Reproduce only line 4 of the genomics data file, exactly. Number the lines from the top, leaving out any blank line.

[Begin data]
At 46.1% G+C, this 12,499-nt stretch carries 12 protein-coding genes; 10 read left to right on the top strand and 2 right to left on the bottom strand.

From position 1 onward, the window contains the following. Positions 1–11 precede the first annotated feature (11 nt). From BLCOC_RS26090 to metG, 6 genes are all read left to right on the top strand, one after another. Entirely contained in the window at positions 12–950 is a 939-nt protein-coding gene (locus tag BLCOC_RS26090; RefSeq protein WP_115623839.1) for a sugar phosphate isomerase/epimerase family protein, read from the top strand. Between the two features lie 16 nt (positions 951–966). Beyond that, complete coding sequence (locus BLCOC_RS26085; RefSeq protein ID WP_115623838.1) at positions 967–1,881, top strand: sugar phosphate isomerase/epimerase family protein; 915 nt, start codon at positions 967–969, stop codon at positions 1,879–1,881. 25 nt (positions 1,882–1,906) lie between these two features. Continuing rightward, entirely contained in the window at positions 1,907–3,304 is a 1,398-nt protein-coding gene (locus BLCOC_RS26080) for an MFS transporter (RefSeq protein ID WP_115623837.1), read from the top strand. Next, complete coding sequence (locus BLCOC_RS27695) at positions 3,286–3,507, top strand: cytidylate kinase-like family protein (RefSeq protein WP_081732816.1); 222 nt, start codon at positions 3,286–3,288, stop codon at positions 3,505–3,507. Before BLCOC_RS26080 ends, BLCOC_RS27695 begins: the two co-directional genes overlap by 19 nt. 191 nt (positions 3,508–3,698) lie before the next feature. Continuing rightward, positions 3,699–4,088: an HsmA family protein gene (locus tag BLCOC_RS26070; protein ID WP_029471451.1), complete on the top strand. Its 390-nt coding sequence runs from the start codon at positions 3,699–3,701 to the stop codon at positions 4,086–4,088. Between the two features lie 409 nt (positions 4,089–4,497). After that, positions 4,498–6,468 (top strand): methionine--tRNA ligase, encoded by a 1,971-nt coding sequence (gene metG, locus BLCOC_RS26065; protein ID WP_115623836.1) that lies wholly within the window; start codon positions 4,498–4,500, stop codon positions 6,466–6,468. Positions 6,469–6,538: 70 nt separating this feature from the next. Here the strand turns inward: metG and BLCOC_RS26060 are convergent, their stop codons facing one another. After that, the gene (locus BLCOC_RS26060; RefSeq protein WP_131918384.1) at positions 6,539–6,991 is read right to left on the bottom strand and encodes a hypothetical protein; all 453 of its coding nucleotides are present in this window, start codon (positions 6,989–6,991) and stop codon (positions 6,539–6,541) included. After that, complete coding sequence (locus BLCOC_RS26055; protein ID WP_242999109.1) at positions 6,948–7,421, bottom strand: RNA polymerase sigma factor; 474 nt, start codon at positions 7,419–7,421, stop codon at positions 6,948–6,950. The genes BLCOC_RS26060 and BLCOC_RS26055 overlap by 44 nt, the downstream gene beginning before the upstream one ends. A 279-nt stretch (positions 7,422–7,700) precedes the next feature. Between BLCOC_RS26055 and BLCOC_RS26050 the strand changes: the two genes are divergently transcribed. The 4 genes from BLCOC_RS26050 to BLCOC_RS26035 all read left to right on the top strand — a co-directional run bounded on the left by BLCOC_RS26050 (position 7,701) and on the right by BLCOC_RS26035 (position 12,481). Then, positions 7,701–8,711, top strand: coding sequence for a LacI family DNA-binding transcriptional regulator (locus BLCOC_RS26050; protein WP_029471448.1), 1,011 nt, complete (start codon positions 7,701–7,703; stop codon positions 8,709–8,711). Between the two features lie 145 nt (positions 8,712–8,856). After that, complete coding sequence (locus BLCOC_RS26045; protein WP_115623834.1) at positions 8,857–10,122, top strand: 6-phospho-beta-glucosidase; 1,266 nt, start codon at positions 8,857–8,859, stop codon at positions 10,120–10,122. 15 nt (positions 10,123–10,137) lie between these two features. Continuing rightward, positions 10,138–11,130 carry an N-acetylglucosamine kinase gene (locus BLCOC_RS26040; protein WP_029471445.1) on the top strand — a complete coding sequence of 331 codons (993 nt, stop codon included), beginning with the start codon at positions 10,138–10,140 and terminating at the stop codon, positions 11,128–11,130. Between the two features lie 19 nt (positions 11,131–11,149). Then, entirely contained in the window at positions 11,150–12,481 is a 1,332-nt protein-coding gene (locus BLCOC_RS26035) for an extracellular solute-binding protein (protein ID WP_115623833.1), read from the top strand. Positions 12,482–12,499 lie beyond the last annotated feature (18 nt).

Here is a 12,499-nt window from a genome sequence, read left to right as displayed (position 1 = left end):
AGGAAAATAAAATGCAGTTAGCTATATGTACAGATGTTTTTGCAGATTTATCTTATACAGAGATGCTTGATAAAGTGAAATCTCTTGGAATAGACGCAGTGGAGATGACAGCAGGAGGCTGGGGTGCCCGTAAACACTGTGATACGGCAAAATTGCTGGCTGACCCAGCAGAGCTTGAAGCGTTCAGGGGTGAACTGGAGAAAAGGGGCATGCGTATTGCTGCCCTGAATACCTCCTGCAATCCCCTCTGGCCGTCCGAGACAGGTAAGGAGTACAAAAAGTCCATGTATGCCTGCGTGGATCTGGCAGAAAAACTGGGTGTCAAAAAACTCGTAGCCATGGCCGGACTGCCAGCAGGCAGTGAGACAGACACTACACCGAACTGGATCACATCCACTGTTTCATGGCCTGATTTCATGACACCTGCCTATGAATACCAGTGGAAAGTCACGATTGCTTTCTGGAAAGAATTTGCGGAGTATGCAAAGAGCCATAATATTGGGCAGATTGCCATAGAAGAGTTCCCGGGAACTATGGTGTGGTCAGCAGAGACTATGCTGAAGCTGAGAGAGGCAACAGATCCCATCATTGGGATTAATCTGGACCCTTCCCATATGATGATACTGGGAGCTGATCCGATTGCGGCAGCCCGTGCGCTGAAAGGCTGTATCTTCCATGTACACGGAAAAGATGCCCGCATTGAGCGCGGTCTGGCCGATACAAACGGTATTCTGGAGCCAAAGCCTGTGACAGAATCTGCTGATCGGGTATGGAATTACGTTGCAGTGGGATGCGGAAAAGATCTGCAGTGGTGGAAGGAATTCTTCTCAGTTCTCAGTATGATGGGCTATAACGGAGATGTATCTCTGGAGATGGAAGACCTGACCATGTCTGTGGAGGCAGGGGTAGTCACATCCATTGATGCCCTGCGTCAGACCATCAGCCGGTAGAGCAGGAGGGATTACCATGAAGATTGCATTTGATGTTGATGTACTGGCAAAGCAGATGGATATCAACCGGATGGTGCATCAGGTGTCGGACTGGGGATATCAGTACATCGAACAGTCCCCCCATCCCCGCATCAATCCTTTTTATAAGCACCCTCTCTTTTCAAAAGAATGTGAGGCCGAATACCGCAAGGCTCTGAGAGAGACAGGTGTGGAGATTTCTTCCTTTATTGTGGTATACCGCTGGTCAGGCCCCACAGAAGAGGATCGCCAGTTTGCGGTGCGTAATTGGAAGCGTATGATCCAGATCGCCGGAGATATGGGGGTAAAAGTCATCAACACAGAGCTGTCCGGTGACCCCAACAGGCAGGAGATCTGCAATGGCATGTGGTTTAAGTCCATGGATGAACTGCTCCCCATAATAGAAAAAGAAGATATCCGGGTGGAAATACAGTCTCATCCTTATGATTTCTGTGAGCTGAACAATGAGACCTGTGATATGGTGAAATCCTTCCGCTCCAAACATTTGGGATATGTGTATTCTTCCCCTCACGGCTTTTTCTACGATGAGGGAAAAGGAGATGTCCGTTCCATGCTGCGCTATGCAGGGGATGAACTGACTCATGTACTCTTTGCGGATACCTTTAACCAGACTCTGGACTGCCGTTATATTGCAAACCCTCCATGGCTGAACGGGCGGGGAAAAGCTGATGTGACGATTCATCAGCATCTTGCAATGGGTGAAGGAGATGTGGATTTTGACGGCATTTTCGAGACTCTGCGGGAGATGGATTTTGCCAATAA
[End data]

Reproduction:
AGGAAAATAAAATGCAGTTAGCTATATGTACAGATGTTTTTGCAGATTTATCTTATACAGAGATGCTTGATAAAGTGAAATCTCTTGGAATAGACGCAGTGGAGATGACAGCAGGAGGCTGGGGTGCCCGTAAACACTGTGATACGGCAAAATTGCTGGCTGACCCAGCAGAGCTTGAAGCGTTCAGGGGTGAACTGGAGAAAAGGGGCATGCGTATTGCTGCCCTGAATACCTCCTGCAATCCCCTCTGGCCGTCCGAGACAGGTAAGGAGTACAAAAAGTCCATGTATGCCTGCGTGGATCTGGCAGAAAAACTGGGTGTCAAAAAACTCGTAGCCATGGCCGGACTGCCAGCAGGCAGTGAGACAGACACTACACCGAACTGGATCACATCCACTGTTTCATGGCCTGATTTCATGACACCTGCCTATGAATACCAGTGGAAAGTCACGATTGCTTTCTGGAAAGAATTTGCGGAGTATGCAAAGAGCCATAATATTGGGCAGATTGCCATAGAAGAGTTCCCGGGAACTATGGTGTGGTCAGCAGAGACTATGCTGAAGCTGAGAGAGGCAACAGATCCCATCATTGGGATTAATCTGGACCCTTCCCATATGATGATACTGGGAGCTGATCCGATTGCGGCAGCCCGTGCGCTGAAAGGCTGTATCTTCCATGTACACGGAAAAGATGCCCGCATTGAGCGCGGTCTGGCCGATACAAACGGTATTCTGGAGCCAAAGCCTGTGACAGAATCTGCTGATCGGGTATGGAATTACGTTGCAGTGGGATGCGGAAAAGATCTGCAGTGGTGGAAGGAATTCTTCTCAGTTCTCAGTATGATGGGCTATAACGGAGATGTATCTCTGGAGATGGAAGACCTGACCATGTCTGTGGAGGCAGGGGTAGTCACATCCATTGATGCCCTGCGTCAGACCATCAGCCGGTAGAGCAGGAGGGATTACCATGAAGATTGCATTTGATGTTGATGTACTGGCAAAGCAGATGGATATCAACCGGATGGTGCATCAGGTGTCGGACTGGGGATATCAGTACATCGAACAGTCCCCCCATCCCCGCATCAATCCTTTTTATAAGCACCCTCTCTTTTCAAAAGAATGTGAGGCCGAATACCGCAAGGCTCTGAGAGAGACAGGTGTGGAGATTTCTTCCTTTATTGTGGTATACCGCTGGTCAGGCCCCACAGAAGAGGATCGCCAGTTTGCGGTGCGTAATTGGAAGCGTATGATCCAGATCGCCGGAGATATGGGGGTAAAAGTCATCAACACAGAGCTGTCCGGTGACCCCAACAGGCAGGAGATCTGCAATGGCATGTGGTTTAAGTCCATGGATGAACTGCTCCCCATAATAGAAAAAGAAGATATCCGGGTGGAAATACAGTCTCATCCTTATGATTTCTGTGAGCTGAACAATGAGACCTGTGATATGGTGAAATCCTTCCGCTCCAAACATTTGGGATATGTGTATTCTTCCCCTCACGGCTTTTTCTACGATGAGGGAAAAGGAGATGTCCGTTCCATGCTGCGCTATGCAGGGGATGAACTGACTCATGTACTCTTTGCGGATACCTTTAACCAGACTCTGGACTGCCGTTATATTGCAAACCCTCCATGGCTGAACGGGCGGGGAAAAGCTGATGTGACGATTCATCAGCATCTTGCAATGGGTGAAGGAGATGTGGATTTTGACGGCATTTTCGAGACTCTGCGGGAGATGGATTTTGCCAATAA